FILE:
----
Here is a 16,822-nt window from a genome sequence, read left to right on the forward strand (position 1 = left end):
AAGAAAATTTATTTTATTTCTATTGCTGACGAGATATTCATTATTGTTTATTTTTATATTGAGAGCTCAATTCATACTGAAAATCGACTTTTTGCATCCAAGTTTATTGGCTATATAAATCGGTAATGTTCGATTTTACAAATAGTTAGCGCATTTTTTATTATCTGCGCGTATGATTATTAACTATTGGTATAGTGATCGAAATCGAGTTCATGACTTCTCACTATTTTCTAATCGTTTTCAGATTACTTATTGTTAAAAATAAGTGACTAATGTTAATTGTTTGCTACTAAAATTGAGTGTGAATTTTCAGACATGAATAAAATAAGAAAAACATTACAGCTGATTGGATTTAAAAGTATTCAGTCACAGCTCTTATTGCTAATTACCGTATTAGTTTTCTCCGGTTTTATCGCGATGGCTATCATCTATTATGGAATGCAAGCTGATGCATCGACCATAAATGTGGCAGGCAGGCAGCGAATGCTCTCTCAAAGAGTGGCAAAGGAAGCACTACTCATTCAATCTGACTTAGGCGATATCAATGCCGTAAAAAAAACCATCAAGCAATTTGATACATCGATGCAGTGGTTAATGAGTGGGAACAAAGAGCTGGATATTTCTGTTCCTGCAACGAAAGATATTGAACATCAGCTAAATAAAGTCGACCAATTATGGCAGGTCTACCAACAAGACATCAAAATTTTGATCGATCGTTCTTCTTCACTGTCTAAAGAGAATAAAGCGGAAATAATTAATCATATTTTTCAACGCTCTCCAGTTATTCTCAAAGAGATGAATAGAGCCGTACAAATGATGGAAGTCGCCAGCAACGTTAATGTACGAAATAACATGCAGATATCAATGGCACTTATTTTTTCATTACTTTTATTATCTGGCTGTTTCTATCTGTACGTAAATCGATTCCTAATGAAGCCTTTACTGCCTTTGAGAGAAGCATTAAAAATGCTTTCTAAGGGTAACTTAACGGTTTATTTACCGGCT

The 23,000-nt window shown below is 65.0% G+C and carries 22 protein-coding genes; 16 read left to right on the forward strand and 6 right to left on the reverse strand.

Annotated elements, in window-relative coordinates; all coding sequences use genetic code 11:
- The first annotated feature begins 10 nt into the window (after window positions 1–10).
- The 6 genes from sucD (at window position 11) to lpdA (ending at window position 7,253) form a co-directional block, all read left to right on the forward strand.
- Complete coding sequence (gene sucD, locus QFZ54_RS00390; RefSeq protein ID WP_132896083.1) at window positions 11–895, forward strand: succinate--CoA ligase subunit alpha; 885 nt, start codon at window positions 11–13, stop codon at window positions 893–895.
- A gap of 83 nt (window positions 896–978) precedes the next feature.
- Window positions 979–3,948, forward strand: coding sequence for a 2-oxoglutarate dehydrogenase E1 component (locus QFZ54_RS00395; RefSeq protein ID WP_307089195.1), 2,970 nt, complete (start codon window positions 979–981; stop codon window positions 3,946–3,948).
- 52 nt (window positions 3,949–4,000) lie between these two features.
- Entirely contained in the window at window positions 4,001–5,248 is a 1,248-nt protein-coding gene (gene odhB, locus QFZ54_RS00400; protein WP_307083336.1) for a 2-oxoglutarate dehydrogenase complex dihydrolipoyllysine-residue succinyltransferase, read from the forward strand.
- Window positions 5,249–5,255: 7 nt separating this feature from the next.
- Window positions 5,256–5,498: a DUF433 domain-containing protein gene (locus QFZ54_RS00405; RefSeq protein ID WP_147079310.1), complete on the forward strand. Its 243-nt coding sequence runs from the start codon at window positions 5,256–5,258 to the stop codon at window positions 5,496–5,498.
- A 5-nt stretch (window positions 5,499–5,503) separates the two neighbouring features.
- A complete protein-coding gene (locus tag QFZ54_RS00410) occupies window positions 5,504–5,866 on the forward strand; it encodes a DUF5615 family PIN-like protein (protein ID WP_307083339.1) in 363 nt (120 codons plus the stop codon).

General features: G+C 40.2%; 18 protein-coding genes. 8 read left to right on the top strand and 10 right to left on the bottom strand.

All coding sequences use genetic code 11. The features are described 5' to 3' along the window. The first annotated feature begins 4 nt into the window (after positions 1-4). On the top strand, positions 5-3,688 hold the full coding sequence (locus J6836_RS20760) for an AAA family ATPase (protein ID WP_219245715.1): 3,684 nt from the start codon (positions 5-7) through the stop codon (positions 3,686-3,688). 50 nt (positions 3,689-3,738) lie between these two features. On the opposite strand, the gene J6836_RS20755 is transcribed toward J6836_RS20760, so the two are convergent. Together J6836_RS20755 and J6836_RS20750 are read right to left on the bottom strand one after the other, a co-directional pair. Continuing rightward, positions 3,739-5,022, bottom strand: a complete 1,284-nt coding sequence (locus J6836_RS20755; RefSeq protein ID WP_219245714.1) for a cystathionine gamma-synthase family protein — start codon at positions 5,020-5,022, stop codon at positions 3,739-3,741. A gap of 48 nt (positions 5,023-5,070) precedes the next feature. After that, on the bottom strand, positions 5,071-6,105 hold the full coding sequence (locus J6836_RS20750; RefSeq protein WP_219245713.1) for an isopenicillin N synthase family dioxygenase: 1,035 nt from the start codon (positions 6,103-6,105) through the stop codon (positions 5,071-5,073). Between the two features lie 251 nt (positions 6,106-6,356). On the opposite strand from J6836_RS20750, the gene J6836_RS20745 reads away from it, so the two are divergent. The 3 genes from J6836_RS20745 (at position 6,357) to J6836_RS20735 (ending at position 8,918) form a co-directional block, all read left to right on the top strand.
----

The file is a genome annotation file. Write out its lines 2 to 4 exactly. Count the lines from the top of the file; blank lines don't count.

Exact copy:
AAGAAAATTTATTTTATTTCTATTGCTGACGAGATATTCATTATTGTTTATTTTTATATTGAGAGCTCAATTCATACTGAAAATCGACTTTTTGCATCCAAGTTTATTGGCTATATAAATCGGTAATGTTCGATTTTACAAATAGTTAGCGCATTTTTTATTATCTGCGCGTATGATTATTAACTATTGGTATAGTGATCGAAATCGAGTTCATGACTTCTCACTATTTTCTAATCGTTTTCAGATTACTTATTGTTAAAAATAAGTGACTAATGTTAATTGTTTGCTACTAAAATTGAGTGTGAATTTTCAGACATGAATAAAATAAGAAAAACATTACAGCTGATTGGATTTAAAAGTATTCAGTCACAGCTCTTATTGCTAATTACCGTATTAGTTTTCTCCGGTTTTATCGCGATGGCTATCATCTATTATGGAATGCAAGCTGATGCATCGACCATAAATGTGGCAGGCAGGCAGCGAATGCTCTCTCAAAGAGTGGCAAAGGAAGCACTACTCATTCAATCTGACTTAGGCGATATCAATGCCGTAAAAAAAACCATCAAGCAATTTGATACATCGATGCAGTGGTTAATGAGTGGGAACAAAGAGCTGGATATTTCTGTTCCTGCAACGAAAGATATTGAACATCAGCTAAATAAAGTCGACCAATTATGGCAGGTCTACCAACAAGACATCAAAATTTTGATCGATCGTTCTTCTTCACTGTCTAAAGAGAATAAAGCGGAAATAATTAATCATATTTTTCAACGCTCTCCAGTTATTCTCAAAGAGATGAATAGAGCCGTACAAATGATGGAAGTCGCCAGCAACGTTAATGTACGAAATAACATGCAGATATCAATGGCACTTATTTTTTCATTACTTTTATTATCTGGCTGTTTCTATCTGTACGTAAATCGATTCCTAATGAAGCCTTTACTGCCTTTGAGAGAAGCATTAAAAATGCTTTCTAAGGGTAACTTAACGGTTTATTTACCGGCT

The 23,000-nt window shown below is 65.0% G+C and carries 22 protein-coding genes; 16 read left to right on the forward strand and 6 right to left on the reverse strand.

Annotated elements, in window-relative coordinates; all coding sequences use genetic code 11: